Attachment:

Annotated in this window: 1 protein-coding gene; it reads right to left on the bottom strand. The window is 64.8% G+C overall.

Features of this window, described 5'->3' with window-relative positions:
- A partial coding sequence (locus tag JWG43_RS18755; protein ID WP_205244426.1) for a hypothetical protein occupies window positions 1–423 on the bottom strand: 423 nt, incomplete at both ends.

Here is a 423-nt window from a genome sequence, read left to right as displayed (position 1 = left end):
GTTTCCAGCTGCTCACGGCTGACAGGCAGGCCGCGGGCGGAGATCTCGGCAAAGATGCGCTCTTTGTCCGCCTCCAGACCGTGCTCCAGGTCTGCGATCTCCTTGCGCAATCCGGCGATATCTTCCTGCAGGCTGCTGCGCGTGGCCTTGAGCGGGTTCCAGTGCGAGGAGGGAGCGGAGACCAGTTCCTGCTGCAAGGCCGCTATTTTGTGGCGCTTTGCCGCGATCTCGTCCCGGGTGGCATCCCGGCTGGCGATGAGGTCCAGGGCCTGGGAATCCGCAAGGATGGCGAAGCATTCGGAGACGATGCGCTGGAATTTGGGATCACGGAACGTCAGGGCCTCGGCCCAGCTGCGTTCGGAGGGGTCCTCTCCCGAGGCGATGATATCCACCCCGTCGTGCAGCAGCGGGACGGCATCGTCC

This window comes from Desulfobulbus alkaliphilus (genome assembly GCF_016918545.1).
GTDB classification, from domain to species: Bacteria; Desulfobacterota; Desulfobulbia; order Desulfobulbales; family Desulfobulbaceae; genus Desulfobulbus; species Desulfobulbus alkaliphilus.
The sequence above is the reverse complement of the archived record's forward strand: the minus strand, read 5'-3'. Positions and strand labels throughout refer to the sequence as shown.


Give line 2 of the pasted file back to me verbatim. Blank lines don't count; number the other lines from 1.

Features of this window, described 5'->3' with window-relative positions: